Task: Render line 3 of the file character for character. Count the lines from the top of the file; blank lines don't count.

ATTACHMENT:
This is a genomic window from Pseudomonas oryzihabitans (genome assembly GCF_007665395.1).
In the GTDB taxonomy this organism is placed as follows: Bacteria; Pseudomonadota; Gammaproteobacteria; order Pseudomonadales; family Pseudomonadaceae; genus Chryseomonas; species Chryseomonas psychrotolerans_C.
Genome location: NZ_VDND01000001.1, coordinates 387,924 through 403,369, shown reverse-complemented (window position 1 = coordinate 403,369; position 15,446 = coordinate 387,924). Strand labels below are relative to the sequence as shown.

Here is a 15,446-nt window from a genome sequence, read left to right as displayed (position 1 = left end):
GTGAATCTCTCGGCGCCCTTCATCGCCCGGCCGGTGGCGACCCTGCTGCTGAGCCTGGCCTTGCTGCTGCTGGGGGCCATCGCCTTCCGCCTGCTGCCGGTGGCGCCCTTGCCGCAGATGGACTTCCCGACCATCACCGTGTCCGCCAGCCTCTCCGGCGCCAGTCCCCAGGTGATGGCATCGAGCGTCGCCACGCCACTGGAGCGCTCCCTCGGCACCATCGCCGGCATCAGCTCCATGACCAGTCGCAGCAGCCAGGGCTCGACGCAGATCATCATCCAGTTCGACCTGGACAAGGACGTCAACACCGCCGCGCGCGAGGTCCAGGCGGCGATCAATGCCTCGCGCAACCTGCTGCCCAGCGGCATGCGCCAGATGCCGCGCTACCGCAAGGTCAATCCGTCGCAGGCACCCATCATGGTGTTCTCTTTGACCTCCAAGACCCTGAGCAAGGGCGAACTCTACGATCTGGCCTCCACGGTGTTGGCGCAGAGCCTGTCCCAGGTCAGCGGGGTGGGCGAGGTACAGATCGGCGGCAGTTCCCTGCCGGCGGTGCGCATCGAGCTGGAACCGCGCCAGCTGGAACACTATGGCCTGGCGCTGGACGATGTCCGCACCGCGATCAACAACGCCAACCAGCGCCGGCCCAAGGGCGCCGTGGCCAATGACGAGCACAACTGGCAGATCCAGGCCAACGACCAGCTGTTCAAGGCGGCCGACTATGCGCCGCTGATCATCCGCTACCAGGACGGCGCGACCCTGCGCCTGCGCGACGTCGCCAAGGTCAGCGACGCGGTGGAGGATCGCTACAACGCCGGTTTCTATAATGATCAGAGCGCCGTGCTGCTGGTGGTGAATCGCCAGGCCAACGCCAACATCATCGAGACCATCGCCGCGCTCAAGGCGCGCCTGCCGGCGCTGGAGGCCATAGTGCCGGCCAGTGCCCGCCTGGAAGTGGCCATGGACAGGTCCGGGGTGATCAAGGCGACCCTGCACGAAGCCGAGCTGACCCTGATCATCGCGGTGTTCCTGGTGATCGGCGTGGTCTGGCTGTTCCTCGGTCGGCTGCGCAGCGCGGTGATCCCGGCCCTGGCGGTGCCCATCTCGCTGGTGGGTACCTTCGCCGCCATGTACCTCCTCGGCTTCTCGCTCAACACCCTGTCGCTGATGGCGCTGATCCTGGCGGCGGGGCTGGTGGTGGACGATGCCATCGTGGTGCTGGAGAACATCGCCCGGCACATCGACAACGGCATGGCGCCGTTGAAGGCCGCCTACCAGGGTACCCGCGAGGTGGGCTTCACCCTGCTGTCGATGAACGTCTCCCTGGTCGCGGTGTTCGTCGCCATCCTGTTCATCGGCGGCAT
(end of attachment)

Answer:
Genome location: NZ_VDND01000001.1, coordinates 387,924 through 403,369, shown reverse-complemented (window position 1 = coordinate 403,369; position 15,446 = coordinate 387,924). Strand labels below are relative to the sequence as shown.